Developer tweaks plan for homes near Red


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Six homes are on track to get built in the Cloutier Drive neighbourhood, despite initial concerns about risk of flooding from the nearby Red River.

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Six homes are on track to get built in the Cloutier Drive neighbourhood, despite initial concerns about risk of flooding from the nearby Red River.

At first, city planners called on council to reject a proposal that would add the new homes to Macbell Road, noting they may not meet provincial flood requirements.

Residents of the Cloutier Drive area are frequently required to sandbag their homes during spring flood season.

However, two city committees have since voted in favour of the development, after hearing city staff were later satisfied by changes to the original plan.

“I think the developer put in the work to sit down with the staff and reduce the size of the application. In light of that, the staff felt it might be workable… This isn’t us ignoring the flood fringe regulations, this is a developer who was forced to compromise and came back with something (with fewer homes) than what they originally proposed,” said Coun. Brian Mayes.

Mayes joined Coun. Markus Chambers at a recent Riel community committee meeting to vote in favour of the plan, after city staff said they would support its latest version. That modified plan reduced the number of proposed homes to six from eight.

The councillor said any remaining concerns can be sorted out through a building permit application process, since the city can deny the permit if proper flood precautions aren’t met.

On Thursday, council’s property and development committee cast approved the plan. Coun. Sherri Rollins, the committee chairwoman, noted the revised scope of the proposal leaves space for berms and other protective measures, which she said helped earn the support of city staff and politicians.

Rollins said there are clear provincial rules on protecting flood-zone properties but there is still a demand to live near the river.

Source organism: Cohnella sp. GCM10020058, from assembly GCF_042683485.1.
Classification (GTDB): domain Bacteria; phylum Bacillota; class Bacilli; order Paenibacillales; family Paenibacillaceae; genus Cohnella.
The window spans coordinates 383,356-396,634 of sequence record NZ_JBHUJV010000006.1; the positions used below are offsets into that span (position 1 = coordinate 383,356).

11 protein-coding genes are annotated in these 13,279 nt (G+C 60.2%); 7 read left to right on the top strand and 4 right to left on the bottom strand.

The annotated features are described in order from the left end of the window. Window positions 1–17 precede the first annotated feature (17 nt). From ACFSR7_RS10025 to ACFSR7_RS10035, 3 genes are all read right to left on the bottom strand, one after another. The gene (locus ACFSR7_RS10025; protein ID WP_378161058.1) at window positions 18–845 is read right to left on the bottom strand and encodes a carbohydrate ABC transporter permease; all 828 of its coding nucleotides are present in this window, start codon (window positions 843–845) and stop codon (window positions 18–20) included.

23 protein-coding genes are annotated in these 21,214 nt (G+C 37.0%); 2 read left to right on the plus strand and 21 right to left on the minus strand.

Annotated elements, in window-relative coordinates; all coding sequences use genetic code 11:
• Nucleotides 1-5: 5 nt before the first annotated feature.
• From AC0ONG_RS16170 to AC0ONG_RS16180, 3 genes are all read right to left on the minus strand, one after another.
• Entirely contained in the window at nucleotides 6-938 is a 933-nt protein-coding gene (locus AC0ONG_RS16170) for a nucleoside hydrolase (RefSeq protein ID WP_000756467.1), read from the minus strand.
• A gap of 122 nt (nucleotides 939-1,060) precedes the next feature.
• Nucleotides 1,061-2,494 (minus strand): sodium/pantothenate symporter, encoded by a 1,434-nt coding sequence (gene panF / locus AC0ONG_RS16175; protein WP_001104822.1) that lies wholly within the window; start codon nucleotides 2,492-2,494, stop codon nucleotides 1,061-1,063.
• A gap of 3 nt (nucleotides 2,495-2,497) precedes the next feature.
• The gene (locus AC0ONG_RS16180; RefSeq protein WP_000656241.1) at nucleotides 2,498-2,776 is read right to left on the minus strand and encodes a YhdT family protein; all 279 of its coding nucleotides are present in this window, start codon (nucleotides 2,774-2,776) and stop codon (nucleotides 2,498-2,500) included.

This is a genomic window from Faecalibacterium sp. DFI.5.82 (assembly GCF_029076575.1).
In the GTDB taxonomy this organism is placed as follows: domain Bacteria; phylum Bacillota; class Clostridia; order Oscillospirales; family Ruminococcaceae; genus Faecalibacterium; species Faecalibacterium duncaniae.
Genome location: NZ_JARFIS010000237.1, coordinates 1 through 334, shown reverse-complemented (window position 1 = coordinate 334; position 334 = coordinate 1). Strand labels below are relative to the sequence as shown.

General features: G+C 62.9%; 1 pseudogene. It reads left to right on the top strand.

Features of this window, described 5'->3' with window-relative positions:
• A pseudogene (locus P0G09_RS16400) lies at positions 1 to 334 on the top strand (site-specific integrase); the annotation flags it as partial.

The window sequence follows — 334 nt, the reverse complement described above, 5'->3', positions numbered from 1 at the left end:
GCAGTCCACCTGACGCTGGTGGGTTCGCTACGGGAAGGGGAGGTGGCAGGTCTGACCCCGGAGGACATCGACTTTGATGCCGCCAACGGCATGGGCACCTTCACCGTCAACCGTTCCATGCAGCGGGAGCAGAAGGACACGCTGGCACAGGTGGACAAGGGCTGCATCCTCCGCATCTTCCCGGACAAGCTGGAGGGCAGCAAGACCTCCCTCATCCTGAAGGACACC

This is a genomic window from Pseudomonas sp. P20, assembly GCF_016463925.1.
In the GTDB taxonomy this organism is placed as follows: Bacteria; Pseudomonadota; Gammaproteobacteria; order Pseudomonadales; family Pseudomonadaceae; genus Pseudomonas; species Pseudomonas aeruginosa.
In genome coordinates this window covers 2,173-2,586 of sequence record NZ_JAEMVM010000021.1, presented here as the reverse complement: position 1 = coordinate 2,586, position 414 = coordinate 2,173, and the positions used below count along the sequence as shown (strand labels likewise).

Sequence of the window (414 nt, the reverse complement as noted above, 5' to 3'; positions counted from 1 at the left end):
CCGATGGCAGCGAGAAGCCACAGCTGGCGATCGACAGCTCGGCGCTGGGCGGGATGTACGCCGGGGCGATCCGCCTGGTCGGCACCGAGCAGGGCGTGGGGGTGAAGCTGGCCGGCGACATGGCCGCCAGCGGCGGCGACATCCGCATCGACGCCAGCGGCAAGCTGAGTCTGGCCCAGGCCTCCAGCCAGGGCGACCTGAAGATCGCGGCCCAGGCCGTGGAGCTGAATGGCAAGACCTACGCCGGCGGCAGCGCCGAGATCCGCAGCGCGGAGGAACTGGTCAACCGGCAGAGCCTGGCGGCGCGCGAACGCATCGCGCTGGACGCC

“What is interesting in flood plains, is this isn’t the first and it won’t be the last (request). Winnipeggers love being next to the river, so we do have the provincial legislation that we must adhere to, if not (also putting) significant caveats around properties,” she said.

During the Riel committee meeting, John Wintrup, a planning consultant for the developer, said the city’s concerns about the plan have been addressed.

“We’ve made concessions, we’d like to advance this forward. We’ll comply with building code and engineering requirements,” Wintrup told the committee.

The approval does come with extra conditions for the developer, which must provide a detailed design of key flood-protection works, such as possible retaining walls and landscaping.

The original city report notes the land is located in the floodway fringe area where all construction must meet set regulations.

“It is… highly likely that if the developer were to seek a provisional approval of an engineered flood-protection concept from the floodway fringe waiver committee, as recommended by the public service, the engineered concept would likely require larger lot sizes, and impose various other constraints on the development,” that report notes.

However, staff at Thursday’s property and development meeting confirmed city planners now support the development, with the reduced size and added conditions.

“It’s in the designated floodway fringe area and what we needed was an engineering report on how these homes were going to be protected (against) future events of flood… providing this engineer’s report on flood protection satisfied the public service,” said James Vietch, the city’s acting manager of urban planning and design.

The proposal still requires final council approval.

Twitter: @joyanne_pursaga

Joyanne Pursaga

Joyanne Pursaga

Born and raised in Winnipeg, Joyanne loves to tell the stories of this city, especially when politics is involved. Joyanne became the city hall reporter for the Winnipeg Free Press in early 2020.

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